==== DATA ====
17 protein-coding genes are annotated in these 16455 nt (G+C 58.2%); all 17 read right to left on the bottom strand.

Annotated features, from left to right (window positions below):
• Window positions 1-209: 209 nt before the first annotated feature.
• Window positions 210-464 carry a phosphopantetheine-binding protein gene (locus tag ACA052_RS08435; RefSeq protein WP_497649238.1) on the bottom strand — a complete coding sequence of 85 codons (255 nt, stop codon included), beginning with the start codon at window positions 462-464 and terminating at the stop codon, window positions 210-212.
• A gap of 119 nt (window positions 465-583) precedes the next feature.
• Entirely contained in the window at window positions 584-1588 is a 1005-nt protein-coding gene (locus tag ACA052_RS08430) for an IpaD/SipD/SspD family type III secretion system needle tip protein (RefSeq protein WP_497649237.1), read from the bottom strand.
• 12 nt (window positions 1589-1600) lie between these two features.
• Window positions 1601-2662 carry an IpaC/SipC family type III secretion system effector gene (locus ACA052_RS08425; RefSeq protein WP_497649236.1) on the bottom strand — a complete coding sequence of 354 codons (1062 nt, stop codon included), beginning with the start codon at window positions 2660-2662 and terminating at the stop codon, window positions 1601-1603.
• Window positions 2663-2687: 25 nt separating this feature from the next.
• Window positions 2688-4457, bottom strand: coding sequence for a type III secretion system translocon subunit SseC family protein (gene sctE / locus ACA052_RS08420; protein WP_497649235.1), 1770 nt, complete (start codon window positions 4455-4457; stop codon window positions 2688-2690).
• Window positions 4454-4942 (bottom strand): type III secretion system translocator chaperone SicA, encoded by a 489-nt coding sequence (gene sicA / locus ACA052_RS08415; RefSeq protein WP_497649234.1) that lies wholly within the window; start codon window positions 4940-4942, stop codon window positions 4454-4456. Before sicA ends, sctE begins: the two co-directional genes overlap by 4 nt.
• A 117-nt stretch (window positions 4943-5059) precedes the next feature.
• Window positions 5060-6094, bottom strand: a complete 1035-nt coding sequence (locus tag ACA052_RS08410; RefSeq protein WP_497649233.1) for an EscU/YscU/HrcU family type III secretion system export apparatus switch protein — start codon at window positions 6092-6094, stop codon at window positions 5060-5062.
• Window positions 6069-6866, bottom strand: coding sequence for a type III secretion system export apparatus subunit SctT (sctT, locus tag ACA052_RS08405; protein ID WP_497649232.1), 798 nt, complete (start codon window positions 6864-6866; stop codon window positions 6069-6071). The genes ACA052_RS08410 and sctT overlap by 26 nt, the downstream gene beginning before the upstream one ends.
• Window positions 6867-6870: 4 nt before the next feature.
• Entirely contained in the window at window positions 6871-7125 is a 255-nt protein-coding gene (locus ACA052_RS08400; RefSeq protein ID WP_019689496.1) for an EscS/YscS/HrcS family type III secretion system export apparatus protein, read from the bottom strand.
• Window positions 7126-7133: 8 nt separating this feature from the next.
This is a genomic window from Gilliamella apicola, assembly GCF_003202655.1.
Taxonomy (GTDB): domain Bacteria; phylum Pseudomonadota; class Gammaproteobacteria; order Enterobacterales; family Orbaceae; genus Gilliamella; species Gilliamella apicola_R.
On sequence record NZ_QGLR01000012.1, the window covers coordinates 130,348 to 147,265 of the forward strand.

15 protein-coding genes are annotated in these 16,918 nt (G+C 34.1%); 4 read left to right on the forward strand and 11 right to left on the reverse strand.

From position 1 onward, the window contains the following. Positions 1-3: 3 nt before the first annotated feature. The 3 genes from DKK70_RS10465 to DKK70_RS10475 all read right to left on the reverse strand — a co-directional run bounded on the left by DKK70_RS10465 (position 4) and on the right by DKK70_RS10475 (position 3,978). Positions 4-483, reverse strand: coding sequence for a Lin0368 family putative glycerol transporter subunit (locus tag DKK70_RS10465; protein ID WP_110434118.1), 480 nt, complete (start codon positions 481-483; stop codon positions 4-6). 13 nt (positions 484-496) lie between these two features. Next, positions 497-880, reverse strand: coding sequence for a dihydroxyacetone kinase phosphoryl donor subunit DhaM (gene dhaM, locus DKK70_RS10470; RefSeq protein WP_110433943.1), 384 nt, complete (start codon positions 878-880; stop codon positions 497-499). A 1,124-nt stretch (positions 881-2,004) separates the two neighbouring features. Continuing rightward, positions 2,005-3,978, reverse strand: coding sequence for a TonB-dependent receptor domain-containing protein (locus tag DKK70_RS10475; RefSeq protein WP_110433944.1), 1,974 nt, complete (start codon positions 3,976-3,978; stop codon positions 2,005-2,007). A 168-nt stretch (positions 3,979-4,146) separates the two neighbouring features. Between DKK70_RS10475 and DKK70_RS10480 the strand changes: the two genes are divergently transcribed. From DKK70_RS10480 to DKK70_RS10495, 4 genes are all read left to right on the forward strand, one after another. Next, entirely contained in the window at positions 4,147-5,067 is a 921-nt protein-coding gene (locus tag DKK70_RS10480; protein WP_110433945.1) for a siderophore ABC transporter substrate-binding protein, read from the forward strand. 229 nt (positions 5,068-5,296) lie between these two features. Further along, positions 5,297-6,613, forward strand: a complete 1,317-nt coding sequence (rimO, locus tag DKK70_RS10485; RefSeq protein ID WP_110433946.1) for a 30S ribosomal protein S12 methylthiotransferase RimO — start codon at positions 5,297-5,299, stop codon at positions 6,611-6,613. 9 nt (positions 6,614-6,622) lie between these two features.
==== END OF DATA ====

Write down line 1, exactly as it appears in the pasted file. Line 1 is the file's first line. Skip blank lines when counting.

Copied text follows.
17 protein-coding genes are annotated in these 16455 nt (G+C 58.2%); all 17 read right to left on the bottom strand.